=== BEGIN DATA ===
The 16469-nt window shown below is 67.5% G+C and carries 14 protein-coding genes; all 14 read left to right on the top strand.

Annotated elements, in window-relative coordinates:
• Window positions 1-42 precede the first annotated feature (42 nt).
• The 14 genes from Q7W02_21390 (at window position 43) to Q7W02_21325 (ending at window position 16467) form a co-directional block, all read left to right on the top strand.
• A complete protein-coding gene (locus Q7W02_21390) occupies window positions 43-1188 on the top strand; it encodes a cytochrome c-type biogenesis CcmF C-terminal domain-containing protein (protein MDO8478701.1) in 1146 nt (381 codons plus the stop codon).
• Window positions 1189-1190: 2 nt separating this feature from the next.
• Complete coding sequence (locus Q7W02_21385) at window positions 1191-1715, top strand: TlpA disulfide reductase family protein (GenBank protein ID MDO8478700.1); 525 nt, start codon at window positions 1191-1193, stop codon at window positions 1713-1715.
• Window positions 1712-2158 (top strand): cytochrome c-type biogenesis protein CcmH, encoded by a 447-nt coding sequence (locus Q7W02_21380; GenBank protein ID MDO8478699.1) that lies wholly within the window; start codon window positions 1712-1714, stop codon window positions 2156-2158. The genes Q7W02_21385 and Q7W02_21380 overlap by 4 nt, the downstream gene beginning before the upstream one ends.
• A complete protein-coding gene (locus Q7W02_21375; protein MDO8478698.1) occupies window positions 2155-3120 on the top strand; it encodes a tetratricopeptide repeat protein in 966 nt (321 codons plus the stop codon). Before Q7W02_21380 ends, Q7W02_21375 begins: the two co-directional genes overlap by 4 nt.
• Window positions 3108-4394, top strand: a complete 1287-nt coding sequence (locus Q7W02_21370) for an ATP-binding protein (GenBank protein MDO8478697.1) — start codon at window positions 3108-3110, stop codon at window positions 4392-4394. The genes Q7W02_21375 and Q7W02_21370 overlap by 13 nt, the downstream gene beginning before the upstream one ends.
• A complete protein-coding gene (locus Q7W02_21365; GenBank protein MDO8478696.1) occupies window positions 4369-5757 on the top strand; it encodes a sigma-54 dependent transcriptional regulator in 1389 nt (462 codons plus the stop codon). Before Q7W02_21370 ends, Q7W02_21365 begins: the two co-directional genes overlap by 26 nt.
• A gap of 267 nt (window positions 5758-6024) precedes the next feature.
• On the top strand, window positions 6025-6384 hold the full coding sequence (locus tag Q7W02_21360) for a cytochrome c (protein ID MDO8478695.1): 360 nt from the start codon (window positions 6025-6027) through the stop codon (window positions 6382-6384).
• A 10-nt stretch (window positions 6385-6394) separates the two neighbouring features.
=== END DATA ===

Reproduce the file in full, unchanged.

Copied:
The 16469-nt window shown below is 67.5% G+C and carries 14 protein-coding genes; all 14 read left to right on the top strand.

Annotated elements, in window-relative coordinates:
• Window positions 1-42 precede the first annotated feature (42 nt).
• The 14 genes from Q7W02_21390 (at window position 43) to Q7W02_21325 (ending at window position 16467) form a co-directional block, all read left to right on the top strand.
• A complete protein-coding gene (locus Q7W02_21390) occupies window positions 43-1188 on the top strand; it encodes a cytochrome c-type biogenesis CcmF C-terminal domain-containing protein (protein MDO8478701.1) in 1146 nt (381 codons plus the stop codon).
• Window positions 1189-1190: 2 nt separating this feature from the next.
• Complete coding sequence (locus Q7W02_21385) at window positions 1191-1715, top strand: TlpA disulfide reductase family protein (GenBank protein ID MDO8478700.1); 525 nt, start codon at window positions 1191-1193, stop codon at window positions 1713-1715.
• Window positions 1712-2158 (top strand): cytochrome c-type biogenesis protein CcmH, encoded by a 447-nt coding sequence (locus Q7W02_21380; GenBank protein ID MDO8478699.1) that lies wholly within the window; start codon window positions 1712-1714, stop codon window positions 2156-2158. The genes Q7W02_21385 and Q7W02_21380 overlap by 4 nt, the downstream gene beginning before the upstream one ends.
• A complete protein-coding gene (locus Q7W02_21375; protein MDO8478698.1) occupies window positions 2155-3120 on the top strand; it encodes a tetratricopeptide repeat protein in 966 nt (321 codons plus the stop codon). Before Q7W02_21380 ends, Q7W02_21375 begins: the two co-directional genes overlap by 4 nt.
• Window positions 3108-4394, top strand: a complete 1287-nt coding sequence (locus Q7W02_21370) for an ATP-binding protein (GenBank protein MDO8478697.1) — start codon at window positions 3108-3110, stop codon at window positions 4392-4394. The genes Q7W02_21375 and Q7W02_21370 overlap by 13 nt, the downstream gene beginning before the upstream one ends.
• A complete protein-coding gene (locus Q7W02_21365; GenBank protein MDO8478696.1) occupies window positions 4369-5757 on the top strand; it encodes a sigma-54 dependent transcriptional regulator in 1389 nt (462 codons plus the stop codon). Before Q7W02_21370 ends, Q7W02_21365 begins: the two co-directional genes overlap by 26 nt.
• A gap of 267 nt (window positions 5758-6024) precedes the next feature.
• On the top strand, window positions 6025-6384 hold the full coding sequence (locus tag Q7W02_21360) for a cytochrome c (protein ID MDO8478695.1): 360 nt from the start codon (window positions 6025-6027) through the stop codon (window positions 6382-6384).
• A 10-nt stretch (window positions 6385-6394) separates the two neighbouring features.